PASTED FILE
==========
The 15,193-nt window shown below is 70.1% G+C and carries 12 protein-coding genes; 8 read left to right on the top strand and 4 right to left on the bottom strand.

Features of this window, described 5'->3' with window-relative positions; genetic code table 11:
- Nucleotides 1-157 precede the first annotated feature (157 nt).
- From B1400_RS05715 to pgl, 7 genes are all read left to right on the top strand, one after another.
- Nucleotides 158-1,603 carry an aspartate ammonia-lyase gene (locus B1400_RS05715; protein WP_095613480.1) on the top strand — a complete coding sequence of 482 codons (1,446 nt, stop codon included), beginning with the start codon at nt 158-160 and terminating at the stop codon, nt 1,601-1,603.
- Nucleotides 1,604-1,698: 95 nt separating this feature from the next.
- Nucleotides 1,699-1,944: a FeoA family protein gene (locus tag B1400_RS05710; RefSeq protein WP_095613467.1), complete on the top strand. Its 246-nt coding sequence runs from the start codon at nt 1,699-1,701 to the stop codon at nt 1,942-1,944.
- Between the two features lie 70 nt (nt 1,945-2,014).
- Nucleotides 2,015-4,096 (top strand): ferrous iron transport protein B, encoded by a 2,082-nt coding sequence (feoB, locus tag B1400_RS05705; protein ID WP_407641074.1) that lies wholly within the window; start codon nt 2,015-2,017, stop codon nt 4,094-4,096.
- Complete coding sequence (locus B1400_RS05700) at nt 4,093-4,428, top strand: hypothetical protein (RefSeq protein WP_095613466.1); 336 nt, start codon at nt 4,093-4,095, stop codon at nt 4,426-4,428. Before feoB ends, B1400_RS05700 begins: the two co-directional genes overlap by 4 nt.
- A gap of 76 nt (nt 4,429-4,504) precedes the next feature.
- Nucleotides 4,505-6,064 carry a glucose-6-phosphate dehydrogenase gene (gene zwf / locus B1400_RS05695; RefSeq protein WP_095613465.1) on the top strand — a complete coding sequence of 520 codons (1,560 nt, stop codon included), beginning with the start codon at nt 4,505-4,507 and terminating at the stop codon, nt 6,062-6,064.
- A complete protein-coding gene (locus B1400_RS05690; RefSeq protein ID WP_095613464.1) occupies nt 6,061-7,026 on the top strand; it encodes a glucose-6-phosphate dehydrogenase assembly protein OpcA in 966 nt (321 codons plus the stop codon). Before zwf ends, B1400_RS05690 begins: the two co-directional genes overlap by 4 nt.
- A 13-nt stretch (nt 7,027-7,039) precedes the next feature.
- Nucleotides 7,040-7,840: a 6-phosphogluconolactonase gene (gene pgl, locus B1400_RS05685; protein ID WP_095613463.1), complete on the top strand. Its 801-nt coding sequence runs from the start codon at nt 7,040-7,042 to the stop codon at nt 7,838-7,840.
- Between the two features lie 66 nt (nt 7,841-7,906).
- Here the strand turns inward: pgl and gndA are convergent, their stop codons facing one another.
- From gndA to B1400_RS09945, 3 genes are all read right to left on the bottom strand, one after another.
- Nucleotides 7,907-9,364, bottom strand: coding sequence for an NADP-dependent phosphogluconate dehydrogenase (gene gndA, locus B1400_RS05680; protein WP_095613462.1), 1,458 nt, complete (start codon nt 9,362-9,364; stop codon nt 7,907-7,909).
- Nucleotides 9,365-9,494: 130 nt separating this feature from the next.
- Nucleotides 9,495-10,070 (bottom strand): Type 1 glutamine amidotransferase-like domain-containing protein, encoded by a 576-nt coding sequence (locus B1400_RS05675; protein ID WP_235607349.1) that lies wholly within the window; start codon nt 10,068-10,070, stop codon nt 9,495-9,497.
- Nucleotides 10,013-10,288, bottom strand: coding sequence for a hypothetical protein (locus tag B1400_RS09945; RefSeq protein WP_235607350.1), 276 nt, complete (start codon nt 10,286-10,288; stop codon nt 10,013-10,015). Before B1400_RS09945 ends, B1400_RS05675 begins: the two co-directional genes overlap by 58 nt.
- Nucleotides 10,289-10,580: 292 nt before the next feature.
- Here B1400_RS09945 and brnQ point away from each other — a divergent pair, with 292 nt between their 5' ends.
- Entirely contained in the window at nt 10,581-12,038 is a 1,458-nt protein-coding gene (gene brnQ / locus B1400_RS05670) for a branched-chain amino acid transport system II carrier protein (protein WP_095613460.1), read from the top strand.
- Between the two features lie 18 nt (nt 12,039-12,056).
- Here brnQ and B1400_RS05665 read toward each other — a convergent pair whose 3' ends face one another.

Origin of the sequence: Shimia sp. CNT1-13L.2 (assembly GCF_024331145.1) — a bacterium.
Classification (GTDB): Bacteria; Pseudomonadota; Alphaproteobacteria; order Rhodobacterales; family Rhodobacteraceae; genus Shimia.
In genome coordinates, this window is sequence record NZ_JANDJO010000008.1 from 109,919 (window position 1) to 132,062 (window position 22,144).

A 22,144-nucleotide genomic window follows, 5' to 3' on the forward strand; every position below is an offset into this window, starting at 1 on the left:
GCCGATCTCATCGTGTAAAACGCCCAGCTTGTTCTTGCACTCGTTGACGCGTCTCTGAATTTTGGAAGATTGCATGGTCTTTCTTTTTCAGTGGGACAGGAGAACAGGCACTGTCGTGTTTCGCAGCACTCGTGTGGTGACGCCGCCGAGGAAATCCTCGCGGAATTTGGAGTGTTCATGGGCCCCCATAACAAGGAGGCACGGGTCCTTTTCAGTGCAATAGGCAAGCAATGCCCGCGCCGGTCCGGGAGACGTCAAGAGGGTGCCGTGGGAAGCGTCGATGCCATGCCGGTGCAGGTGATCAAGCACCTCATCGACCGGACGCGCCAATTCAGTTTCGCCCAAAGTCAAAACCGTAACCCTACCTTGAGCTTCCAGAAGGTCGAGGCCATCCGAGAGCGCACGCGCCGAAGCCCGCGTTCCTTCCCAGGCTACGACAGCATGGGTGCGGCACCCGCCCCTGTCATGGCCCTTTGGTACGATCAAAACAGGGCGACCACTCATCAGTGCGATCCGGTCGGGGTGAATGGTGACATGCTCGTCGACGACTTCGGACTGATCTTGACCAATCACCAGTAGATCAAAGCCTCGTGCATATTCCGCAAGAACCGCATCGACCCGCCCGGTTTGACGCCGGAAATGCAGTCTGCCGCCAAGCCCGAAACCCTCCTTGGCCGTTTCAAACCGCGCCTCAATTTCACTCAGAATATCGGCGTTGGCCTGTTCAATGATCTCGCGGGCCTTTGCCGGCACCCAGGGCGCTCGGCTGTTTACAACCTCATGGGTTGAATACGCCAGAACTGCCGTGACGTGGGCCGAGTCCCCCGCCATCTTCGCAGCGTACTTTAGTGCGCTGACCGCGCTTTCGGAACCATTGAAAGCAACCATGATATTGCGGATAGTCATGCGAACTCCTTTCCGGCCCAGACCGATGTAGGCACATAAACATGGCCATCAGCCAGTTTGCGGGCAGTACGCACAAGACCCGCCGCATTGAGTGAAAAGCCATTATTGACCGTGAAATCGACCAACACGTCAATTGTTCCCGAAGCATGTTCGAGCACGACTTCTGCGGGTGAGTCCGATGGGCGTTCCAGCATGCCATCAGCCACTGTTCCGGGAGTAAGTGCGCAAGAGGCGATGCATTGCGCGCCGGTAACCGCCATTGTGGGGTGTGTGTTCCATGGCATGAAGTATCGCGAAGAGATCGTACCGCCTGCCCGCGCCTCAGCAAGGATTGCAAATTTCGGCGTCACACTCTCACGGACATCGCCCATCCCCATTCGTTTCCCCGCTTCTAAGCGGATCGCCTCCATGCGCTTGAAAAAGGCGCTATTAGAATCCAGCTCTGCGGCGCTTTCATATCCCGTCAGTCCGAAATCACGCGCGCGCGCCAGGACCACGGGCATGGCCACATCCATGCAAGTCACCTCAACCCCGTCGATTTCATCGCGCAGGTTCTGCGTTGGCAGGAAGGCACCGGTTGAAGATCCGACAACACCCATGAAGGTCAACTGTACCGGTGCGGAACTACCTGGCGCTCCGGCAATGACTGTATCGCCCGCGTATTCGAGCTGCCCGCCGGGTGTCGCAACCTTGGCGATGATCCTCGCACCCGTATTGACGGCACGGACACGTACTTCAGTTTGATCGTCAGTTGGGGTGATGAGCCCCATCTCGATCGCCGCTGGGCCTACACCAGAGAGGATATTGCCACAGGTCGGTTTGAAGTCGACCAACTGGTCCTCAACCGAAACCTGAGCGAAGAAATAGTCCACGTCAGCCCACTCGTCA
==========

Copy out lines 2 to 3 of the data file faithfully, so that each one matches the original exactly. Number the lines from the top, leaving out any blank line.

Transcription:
Features of this window, described 5'->3' with window-relative positions; genetic code table 11:
- Nucleotides 1-157 precede the first annotated feature (157 nt).